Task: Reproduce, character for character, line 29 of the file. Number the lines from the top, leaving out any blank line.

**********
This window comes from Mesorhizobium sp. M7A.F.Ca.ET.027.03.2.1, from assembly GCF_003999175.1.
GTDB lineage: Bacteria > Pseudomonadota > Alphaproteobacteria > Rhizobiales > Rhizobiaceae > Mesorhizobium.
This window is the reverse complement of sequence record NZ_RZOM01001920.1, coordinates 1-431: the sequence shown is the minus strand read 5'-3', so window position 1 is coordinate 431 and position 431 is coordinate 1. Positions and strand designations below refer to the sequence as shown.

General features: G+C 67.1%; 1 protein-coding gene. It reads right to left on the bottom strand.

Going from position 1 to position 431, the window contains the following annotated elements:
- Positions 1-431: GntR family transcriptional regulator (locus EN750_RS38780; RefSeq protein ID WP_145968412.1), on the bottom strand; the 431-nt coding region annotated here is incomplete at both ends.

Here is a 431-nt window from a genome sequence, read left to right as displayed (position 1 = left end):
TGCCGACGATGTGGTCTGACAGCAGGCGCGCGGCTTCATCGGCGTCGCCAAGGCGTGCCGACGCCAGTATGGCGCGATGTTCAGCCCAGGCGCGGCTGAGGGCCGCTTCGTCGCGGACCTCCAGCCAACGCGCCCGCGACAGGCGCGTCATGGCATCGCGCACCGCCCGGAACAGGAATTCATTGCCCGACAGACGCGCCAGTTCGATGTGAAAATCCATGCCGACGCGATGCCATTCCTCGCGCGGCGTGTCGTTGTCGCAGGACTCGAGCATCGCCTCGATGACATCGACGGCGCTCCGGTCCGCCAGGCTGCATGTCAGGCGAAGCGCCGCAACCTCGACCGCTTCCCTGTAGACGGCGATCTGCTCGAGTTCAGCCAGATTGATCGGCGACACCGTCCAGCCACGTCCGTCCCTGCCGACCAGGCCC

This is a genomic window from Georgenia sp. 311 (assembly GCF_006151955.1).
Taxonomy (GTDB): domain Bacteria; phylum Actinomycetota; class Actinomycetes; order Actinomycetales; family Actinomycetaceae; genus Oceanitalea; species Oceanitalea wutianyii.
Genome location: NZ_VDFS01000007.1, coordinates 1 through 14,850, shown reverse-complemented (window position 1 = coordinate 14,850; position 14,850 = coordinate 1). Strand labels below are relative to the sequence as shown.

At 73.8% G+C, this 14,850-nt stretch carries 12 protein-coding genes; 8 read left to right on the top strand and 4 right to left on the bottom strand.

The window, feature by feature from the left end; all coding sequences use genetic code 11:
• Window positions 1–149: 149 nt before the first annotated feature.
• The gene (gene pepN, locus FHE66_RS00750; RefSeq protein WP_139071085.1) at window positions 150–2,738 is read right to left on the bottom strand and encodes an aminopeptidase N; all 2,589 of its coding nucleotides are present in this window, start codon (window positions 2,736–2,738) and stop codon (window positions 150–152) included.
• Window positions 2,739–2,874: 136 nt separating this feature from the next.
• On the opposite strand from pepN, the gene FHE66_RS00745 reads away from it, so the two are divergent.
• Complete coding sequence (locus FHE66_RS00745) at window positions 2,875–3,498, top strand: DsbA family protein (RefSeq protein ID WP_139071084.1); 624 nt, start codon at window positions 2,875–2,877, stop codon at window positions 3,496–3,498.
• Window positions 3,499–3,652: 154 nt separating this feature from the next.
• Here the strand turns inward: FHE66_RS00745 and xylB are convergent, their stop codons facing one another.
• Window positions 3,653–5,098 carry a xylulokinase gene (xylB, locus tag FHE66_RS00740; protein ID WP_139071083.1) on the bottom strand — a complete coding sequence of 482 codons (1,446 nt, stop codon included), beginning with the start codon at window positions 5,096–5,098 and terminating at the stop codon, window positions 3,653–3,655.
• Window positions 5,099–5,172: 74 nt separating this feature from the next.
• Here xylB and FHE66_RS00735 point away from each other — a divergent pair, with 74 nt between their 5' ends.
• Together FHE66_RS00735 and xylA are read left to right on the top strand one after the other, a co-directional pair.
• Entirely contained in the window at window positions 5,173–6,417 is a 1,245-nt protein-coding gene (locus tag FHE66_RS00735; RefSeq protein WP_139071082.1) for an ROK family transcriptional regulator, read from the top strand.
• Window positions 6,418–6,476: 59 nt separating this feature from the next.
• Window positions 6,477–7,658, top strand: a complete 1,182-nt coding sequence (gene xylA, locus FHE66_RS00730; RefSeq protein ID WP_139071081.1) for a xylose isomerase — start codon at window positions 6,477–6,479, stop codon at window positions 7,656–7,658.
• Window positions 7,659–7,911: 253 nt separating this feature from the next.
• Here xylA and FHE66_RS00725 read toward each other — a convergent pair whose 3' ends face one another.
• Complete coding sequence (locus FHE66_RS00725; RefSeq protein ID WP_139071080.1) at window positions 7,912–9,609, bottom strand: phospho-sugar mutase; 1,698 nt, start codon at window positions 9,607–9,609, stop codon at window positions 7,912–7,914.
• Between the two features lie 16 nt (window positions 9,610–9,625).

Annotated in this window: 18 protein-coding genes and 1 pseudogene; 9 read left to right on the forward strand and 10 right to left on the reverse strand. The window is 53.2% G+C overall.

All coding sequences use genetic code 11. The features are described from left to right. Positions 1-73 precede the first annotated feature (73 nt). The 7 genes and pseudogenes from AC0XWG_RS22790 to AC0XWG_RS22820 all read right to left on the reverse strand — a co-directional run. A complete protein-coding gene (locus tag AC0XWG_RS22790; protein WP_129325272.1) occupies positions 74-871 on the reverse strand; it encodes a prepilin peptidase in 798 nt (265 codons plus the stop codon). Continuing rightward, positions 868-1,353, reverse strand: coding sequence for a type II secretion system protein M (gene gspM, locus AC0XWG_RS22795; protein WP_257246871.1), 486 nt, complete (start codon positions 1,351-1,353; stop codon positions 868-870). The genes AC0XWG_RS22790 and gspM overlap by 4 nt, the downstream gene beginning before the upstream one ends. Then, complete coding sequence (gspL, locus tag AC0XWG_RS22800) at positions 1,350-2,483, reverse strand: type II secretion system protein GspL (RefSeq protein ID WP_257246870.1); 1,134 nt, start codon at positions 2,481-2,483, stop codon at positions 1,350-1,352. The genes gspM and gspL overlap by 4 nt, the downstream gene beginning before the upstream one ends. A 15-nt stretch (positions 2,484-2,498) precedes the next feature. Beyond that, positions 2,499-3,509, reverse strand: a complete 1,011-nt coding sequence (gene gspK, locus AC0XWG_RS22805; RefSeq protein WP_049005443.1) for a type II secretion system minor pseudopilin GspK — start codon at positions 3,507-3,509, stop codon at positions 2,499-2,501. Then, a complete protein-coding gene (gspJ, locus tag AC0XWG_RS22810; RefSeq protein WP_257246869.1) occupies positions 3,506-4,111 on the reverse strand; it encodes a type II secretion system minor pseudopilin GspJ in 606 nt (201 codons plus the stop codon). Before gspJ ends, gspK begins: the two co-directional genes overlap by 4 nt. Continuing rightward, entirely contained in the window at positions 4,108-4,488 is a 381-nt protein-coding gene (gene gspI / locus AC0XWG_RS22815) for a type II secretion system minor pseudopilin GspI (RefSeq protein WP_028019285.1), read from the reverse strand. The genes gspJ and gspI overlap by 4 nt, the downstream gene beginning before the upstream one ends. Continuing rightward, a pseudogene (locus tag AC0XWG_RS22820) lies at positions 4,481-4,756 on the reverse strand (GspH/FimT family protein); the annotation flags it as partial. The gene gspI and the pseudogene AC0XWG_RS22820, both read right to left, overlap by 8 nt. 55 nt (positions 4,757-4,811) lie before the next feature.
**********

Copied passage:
• Here xylA and FHE66_RS00725 read toward each other — a convergent pair whose 3' ends face one another.